Relief efforts for Haiti are gathering momentum, while the suffering rages on. Though celebrities want to help, and often can more than the rest of us, they don’t always have the beat on the street.
Take, for example, this headline: “Jessica Simpson Gathers Shoes for Haiti Relief.”
It made me laugh out loud, having just read a very sensible and insightful post by Blood and Milk’s Alana Shaikh entitled, “Nobody wants your old shoes: how not to help Haiti.”
Popular hipster shoe proprietor Tom’s is also, of course, on the shoe bandwagon. How many shoes will people need exactly?
It’s not that shoes are never helpful, but Shaikh’s point, and it’s a good one, is don’t get too creative with your attempts to aid relief. Just send money, or wait for the cue from people on the ground and in the know. If you don’t believe me, this New York Times article is chock full of sad stories about useless donations.
While it’s great that disasters like Haiti often bring self-absorbed celebrities (and everyday people) out of the woodwork and into the philanthropy world, we should all be residing in that world more often. I often think about Peter Singer’s provocative piece on poverty, which cajoles us into at least facing the fact that we often don’t want to give to others, though we should.
However when we do, the results can be uplifting. The recent Haiti telethon raised an amazing $60 million. Yet it’s true that celebrities get much more in return for their donations than the rest of us. While Jennifer Aniston pledge $500,000 to three organizations on-the-ground, publishing that bit of news is worth more to her career than that half a mill might be to the people of Haiti.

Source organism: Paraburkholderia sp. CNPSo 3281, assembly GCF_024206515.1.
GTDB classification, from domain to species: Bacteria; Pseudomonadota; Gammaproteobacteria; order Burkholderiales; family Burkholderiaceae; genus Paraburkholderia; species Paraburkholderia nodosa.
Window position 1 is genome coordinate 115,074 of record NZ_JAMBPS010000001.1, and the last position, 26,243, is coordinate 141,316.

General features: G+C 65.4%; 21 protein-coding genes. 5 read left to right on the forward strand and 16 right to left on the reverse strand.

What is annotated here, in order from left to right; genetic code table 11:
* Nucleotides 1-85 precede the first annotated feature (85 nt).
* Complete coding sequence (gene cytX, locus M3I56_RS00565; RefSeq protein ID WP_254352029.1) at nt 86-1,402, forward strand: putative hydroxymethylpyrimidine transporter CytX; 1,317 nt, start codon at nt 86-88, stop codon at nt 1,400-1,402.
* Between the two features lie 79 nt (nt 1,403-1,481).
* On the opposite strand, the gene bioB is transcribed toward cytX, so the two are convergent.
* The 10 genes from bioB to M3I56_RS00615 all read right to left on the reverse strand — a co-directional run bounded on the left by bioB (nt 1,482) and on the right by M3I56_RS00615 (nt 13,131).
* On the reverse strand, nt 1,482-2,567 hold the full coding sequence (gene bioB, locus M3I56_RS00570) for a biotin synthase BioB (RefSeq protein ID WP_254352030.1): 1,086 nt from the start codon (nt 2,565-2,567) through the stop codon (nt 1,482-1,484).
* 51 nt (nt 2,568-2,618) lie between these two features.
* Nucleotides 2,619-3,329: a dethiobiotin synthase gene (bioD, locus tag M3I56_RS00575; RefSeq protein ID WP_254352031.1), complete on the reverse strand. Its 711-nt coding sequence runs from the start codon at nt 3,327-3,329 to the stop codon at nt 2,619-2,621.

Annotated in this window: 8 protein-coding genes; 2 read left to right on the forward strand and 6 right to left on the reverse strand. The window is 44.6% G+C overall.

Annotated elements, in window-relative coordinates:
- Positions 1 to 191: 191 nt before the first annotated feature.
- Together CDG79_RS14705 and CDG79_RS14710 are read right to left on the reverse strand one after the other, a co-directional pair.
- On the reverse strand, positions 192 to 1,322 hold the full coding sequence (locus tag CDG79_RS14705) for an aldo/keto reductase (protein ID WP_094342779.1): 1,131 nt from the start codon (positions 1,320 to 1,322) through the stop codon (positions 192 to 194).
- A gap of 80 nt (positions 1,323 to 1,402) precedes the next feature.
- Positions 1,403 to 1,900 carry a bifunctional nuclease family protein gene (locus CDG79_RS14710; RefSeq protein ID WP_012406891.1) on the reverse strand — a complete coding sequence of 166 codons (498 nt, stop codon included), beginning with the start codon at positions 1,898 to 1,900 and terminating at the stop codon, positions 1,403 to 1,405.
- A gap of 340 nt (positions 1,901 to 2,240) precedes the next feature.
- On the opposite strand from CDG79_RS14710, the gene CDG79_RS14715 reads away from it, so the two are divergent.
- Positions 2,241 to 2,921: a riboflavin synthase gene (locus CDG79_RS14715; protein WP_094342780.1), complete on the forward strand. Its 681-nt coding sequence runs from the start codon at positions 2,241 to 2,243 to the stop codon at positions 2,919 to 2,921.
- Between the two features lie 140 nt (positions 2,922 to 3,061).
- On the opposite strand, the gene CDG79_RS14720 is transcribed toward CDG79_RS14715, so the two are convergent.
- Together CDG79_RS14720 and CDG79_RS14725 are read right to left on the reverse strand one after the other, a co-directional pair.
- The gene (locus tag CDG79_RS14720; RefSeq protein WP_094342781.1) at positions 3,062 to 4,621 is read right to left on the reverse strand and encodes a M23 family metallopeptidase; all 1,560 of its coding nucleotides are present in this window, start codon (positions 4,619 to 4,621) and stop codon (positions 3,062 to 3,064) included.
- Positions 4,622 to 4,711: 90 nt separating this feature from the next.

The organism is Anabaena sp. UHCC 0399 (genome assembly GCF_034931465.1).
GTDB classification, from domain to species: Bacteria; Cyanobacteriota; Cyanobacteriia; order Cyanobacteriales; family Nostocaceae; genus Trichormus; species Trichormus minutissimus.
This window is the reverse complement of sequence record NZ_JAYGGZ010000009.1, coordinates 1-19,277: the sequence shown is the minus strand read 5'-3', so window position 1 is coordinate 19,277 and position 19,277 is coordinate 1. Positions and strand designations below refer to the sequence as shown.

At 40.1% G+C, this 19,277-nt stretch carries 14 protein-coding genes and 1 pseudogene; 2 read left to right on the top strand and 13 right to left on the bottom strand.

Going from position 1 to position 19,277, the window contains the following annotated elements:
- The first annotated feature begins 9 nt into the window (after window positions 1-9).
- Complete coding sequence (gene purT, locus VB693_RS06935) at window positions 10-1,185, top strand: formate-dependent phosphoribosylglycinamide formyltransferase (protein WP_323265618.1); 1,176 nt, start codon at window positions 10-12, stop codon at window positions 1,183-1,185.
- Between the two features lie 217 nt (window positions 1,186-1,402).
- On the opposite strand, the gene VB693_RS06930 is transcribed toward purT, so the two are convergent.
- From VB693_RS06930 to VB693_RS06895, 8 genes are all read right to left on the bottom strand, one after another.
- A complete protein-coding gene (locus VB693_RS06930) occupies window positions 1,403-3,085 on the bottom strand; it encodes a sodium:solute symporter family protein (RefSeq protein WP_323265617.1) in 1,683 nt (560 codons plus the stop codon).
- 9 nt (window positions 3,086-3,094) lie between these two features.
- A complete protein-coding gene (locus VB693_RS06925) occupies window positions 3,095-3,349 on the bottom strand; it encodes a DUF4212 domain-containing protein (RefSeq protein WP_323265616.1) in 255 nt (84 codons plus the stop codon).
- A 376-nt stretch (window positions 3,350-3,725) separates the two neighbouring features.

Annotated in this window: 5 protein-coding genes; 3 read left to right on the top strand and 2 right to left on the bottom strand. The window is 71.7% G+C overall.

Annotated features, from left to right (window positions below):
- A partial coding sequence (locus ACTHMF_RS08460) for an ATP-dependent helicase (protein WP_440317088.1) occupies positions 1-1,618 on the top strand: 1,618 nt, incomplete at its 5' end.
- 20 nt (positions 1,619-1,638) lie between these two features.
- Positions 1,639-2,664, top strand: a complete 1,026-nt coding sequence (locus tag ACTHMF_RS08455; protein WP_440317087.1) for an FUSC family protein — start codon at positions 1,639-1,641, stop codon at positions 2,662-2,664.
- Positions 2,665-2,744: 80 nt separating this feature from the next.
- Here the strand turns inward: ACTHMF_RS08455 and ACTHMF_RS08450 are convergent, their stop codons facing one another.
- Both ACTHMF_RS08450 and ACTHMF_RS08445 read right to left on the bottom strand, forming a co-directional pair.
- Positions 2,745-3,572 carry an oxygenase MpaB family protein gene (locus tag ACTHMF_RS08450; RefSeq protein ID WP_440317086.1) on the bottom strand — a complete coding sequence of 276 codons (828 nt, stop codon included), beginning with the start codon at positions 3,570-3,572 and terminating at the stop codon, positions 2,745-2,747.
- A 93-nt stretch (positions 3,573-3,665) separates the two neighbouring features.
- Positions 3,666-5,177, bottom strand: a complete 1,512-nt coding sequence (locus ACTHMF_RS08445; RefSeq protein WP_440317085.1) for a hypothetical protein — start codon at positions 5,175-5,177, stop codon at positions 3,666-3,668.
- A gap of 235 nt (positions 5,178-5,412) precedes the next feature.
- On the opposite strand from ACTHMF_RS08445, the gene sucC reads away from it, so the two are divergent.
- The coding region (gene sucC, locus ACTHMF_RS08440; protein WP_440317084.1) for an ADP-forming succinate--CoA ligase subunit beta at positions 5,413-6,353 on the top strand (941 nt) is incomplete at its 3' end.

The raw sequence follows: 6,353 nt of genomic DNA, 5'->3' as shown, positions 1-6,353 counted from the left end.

I know it’s just the way our celebrity-crazed society works, but it’s a bit discomfiting to realize that while celebrities’ millions ARE going to bolster critical relief efforts in Haiti, most would not be so generous if their names were anonymous, or they had to wear a bag over their head while answering phones at a telethon.
As Kevin Nealon, former “Saturday Night Live” cast member, Tweeted (safe to assume sarcastically), “My agent really dropped the ball by not getting me exposure answering phones at the Haiti telethon.” Exactly.
It’s no wonder that Dambisa Moyo, a Zambian economist and author of Dead Aid, rails against Bono and other “good willed” celebrities enmeshed in what she calls, “glamour aid.” Though her argument won her the unhappy title the, “anti-Bono,” girl’s got a point.
Sometimes the hoopla is not helpful.
We should care less about the who’s who of donors and more about the money that’s actually flowing in. Or goods. And whether those goods, like one million shoes, are even wanted.
The torrent of celebrity around Haiti relief efforts is also clouding an opportunity to take a long, hard look at the troubled history of US-Haiti relations. As GAB Editor Elizabeth pointed out, Haiti is bad now but it was also bad before, except no one really paid attention.
Nonetheless, some are still waiting for relief. Partners in Health is a great organization to support, which lives and breathes Haiti. As Shaikh sensibly reminds us, if you want to donate goods because you’re afraid your money won’t be well spent, well why are you donating to an organization you don’t trust?
Do your homework and give generously within your means.